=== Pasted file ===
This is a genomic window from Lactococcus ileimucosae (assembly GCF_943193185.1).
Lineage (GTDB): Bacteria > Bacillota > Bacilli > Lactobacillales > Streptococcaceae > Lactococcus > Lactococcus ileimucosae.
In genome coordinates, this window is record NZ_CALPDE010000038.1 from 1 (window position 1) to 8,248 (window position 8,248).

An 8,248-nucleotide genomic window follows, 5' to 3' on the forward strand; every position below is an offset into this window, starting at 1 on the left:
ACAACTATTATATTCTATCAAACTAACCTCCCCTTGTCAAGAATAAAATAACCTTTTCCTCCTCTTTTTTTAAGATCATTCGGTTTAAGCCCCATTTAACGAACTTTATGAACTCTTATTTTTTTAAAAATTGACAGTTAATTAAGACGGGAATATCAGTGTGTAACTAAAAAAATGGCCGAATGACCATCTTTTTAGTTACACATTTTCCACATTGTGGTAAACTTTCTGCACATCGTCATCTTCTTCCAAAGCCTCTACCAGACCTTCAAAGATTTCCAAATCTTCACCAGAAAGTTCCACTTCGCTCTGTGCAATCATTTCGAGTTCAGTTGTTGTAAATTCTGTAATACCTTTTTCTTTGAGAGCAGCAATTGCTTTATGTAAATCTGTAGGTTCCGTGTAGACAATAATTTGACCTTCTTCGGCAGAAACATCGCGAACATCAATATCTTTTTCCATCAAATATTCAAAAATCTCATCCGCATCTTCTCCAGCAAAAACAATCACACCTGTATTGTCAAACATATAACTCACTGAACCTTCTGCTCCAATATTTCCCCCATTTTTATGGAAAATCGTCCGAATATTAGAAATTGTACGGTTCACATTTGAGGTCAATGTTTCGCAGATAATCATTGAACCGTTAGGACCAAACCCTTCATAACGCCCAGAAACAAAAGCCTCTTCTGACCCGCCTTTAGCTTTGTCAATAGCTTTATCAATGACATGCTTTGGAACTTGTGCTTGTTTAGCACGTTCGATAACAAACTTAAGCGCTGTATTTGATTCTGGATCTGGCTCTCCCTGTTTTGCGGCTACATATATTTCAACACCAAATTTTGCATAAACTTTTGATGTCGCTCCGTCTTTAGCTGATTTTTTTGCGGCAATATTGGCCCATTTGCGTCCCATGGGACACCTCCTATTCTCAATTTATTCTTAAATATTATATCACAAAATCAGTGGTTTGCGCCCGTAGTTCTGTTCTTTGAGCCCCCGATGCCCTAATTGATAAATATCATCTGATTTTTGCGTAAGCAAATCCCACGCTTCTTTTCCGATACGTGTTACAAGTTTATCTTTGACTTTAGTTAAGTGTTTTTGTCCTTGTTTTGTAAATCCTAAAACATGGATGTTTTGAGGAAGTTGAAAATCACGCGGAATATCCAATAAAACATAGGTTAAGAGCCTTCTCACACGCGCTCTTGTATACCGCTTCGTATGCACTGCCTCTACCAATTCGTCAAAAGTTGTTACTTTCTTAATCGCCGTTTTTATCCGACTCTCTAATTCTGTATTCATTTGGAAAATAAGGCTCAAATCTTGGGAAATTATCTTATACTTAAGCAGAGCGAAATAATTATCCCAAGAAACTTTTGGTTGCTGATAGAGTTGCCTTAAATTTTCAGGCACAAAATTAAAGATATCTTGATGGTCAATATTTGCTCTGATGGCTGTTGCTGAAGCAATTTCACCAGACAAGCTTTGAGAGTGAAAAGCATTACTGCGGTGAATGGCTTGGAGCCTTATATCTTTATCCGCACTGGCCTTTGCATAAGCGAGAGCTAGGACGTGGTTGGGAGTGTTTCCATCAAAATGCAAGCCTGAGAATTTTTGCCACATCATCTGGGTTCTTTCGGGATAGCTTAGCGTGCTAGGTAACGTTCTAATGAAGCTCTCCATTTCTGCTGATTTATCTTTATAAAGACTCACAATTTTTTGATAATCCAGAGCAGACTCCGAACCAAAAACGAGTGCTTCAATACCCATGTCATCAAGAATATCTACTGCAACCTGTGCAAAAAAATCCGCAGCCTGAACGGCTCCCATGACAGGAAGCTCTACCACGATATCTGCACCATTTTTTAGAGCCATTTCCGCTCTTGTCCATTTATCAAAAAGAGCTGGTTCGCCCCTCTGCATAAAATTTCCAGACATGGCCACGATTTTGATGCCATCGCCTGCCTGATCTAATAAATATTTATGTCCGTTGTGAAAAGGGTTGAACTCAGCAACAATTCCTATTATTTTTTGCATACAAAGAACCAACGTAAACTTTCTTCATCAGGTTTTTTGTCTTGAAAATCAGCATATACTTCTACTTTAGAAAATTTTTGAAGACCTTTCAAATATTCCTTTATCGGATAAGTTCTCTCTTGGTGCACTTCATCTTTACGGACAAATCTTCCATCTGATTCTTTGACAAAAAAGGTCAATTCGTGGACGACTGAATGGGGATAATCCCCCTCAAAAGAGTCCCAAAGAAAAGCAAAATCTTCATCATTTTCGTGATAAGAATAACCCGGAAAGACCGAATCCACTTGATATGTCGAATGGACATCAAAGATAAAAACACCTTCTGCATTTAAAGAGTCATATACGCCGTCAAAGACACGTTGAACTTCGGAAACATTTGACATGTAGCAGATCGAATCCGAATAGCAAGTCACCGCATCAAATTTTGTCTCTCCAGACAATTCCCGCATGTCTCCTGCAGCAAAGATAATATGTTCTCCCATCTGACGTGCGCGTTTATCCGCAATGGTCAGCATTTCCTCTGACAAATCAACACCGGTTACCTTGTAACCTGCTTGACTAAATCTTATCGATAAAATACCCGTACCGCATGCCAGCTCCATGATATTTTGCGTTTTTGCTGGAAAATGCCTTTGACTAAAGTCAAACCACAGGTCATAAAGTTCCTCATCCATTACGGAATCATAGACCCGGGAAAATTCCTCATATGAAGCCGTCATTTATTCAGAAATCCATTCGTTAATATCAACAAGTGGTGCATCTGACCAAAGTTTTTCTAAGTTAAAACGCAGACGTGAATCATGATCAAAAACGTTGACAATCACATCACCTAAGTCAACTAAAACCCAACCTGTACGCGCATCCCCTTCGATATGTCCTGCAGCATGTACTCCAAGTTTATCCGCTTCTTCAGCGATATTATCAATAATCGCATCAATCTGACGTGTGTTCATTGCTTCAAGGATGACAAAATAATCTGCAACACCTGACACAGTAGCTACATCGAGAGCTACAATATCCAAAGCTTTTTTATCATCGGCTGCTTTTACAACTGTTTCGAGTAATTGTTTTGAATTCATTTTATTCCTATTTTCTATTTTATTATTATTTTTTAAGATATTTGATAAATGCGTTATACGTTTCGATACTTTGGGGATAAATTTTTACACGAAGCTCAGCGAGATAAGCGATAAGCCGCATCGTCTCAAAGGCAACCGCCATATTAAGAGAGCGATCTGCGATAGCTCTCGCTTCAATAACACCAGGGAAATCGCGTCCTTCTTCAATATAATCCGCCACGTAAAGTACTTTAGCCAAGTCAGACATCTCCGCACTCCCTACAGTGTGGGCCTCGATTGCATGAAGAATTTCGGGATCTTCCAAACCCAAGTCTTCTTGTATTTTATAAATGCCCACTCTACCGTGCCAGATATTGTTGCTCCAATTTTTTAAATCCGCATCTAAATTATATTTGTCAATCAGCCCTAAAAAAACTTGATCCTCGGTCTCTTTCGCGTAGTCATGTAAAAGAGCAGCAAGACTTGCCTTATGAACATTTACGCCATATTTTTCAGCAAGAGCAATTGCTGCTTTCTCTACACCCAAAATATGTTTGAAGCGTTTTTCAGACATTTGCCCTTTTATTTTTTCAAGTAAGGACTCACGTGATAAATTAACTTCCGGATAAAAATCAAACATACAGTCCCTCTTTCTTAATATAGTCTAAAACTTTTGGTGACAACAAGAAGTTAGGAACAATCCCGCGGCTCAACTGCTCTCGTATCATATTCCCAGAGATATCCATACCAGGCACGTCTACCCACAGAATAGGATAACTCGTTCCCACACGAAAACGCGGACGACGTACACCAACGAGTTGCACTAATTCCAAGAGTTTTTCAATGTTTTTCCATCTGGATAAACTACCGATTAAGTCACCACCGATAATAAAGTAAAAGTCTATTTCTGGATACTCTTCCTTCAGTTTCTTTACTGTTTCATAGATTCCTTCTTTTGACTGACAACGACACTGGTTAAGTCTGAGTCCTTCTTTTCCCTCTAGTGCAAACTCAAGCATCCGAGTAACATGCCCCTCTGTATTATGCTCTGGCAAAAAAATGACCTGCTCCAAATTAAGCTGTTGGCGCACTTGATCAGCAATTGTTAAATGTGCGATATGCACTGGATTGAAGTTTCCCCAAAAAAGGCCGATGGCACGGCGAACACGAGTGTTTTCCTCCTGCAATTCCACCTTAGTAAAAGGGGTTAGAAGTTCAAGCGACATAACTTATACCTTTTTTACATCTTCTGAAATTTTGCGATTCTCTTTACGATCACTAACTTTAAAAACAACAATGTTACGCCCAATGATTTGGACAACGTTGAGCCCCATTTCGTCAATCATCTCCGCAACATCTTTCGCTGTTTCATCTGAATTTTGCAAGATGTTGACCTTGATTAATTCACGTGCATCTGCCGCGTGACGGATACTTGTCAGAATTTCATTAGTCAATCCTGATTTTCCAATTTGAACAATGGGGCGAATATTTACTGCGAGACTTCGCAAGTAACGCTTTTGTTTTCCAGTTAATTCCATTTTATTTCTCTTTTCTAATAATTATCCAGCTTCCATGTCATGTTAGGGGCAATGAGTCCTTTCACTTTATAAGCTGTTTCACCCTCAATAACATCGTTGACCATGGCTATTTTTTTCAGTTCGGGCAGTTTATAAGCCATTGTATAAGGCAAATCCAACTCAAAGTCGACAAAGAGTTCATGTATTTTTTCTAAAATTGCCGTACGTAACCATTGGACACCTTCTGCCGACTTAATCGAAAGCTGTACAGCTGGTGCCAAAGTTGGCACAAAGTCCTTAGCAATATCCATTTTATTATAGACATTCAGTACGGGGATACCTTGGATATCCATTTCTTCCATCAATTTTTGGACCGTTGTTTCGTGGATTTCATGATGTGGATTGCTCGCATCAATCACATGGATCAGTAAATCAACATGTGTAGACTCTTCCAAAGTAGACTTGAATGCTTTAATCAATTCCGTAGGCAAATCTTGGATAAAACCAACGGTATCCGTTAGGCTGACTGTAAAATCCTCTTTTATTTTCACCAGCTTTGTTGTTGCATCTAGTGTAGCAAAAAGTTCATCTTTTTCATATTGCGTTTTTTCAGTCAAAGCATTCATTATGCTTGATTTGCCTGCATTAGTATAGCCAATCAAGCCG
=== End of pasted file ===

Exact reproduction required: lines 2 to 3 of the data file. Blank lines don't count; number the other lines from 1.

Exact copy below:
Lineage (GTDB): Bacteria > Bacillota > Bacilli > Lactobacillales > Streptococcaceae > Lactococcus > Lactococcus ileimucosae.
In genome coordinates, this window is record NZ_CALPDE010000038.1 from 1 (window position 1) to 8,248 (window position 8,248).